Now for the good part. In ECS, Entities that have the same Components are grouped into what we call Archetypes. Components of objects that share the same Archetypes are packed into memory next to each other (as in the image above, on the right). This change alone makes it so that when a piece of code is iterating on several objects, it can efficiently find them and move them in bulk to the CPU cache, operate on them, and move on.
This is possible because logic is not on the individual object itself, like it used to be for MonoBehaviour scripts, but rather in a separate location: Systems. Systems are scripts that explicitly declare which entities they are interested in by filtering the game world by Archetype. Much like a query on a database, this enables them to find all of the entities they need without costly GameObject.Find or GetComponent calls.
To recap: Gameobjects become Entities, Components are still present (but are now only data), and instead of Monobehaviours we now have Systems. Easy, right?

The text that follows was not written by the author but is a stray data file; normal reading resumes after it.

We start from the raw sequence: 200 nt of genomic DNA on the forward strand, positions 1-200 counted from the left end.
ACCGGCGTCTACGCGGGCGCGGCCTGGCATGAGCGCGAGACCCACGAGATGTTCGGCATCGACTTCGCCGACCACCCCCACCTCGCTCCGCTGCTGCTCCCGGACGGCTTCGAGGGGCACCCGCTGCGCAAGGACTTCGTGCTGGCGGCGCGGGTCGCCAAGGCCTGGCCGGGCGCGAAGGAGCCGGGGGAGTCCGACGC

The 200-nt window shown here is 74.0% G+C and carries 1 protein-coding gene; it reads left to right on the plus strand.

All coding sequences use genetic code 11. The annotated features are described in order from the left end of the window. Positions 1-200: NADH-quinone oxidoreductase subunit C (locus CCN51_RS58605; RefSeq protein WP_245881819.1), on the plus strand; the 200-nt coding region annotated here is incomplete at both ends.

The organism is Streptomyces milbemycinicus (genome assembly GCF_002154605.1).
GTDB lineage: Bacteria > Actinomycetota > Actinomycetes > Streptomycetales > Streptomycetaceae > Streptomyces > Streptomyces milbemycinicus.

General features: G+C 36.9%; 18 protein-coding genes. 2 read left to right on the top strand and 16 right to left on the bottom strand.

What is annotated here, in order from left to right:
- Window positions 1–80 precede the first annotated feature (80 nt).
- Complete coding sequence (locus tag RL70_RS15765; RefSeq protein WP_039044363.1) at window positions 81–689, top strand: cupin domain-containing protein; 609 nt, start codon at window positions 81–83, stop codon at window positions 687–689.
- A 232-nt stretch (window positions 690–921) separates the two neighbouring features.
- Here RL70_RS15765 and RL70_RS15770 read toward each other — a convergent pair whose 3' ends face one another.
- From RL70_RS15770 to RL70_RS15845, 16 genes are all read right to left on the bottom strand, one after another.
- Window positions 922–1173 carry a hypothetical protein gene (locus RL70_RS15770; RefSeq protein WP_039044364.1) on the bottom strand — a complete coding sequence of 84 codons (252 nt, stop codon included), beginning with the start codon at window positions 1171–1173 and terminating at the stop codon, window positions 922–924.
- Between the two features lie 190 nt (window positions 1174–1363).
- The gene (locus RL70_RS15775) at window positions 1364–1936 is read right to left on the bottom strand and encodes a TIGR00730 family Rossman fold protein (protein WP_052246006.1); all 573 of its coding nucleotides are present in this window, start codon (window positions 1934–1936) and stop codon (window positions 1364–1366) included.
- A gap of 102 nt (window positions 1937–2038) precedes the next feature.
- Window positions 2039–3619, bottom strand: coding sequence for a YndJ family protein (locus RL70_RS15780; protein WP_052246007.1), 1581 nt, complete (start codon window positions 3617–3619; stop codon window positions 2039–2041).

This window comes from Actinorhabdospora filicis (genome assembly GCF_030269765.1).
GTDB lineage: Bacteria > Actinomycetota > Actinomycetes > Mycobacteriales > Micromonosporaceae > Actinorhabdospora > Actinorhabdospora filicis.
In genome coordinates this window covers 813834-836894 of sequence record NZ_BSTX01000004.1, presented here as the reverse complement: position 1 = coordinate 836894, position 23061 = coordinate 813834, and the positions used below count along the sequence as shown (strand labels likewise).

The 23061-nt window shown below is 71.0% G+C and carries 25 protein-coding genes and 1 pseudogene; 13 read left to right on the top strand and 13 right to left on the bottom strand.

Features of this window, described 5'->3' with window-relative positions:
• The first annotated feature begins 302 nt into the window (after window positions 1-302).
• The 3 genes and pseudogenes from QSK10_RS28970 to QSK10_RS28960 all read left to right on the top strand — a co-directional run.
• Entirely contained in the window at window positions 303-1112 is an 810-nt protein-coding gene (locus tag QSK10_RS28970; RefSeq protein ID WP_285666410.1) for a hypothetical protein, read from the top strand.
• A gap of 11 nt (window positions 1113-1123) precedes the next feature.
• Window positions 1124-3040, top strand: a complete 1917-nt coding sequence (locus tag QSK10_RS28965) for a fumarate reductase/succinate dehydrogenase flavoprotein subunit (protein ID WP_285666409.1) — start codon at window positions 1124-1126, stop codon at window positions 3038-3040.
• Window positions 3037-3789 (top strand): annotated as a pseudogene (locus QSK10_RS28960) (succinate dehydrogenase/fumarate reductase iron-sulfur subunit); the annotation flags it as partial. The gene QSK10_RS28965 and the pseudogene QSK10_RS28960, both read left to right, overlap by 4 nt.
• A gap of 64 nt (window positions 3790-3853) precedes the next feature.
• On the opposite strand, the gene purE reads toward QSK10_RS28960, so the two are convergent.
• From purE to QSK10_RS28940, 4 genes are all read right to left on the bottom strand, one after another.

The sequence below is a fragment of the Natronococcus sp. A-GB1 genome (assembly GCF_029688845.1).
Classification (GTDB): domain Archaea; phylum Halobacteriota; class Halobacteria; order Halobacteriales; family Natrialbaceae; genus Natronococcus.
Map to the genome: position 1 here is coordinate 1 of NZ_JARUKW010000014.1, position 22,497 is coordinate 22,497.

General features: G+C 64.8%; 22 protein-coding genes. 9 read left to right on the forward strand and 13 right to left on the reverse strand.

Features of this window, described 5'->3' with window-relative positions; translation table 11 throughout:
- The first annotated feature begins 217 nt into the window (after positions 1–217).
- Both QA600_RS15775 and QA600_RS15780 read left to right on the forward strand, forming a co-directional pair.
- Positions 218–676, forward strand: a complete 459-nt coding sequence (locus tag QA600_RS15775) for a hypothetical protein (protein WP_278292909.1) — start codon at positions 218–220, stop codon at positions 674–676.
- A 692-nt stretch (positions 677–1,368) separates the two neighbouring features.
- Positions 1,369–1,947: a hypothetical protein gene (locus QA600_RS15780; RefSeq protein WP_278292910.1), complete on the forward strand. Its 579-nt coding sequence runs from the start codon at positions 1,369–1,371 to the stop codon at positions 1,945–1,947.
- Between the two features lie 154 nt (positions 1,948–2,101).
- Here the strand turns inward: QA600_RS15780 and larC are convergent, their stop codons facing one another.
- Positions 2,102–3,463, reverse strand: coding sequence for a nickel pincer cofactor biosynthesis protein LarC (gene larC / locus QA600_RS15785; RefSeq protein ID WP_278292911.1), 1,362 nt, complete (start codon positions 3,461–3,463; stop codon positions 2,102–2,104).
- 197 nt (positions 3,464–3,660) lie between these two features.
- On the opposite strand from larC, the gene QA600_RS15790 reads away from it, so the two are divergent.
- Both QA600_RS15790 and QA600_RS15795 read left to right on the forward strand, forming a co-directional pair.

This seemingly simple sentence obviously has big implications on the way we will create games in Unity, and on the direction Unity is taking. There are also other sides (and benefits!) to it that I can’t cover here in the space of one article.
If you are interested to learn more about DOTS, we have a landing page on the Unity website. Also, DOTS will be a centerpiece of the upcoming Unite Copenhagen event. Even if you are not going, you will be able to catch the keynote online on YouTube on the 23rd of September.
After that, I will be going into more detail about DOTS at both Codemotion Milan (Oct 24th-25th) and Codemotion Berlin (Nov 12th-13th) 2019. I will be hosting a talk and a Lab at each location.
DOTS brings big changes to Unity, and it might take a while before all of these pieces fall into place properly. However, even if you won’t use DOTS in your projects now I suggest to take a look at it to be ready for the future.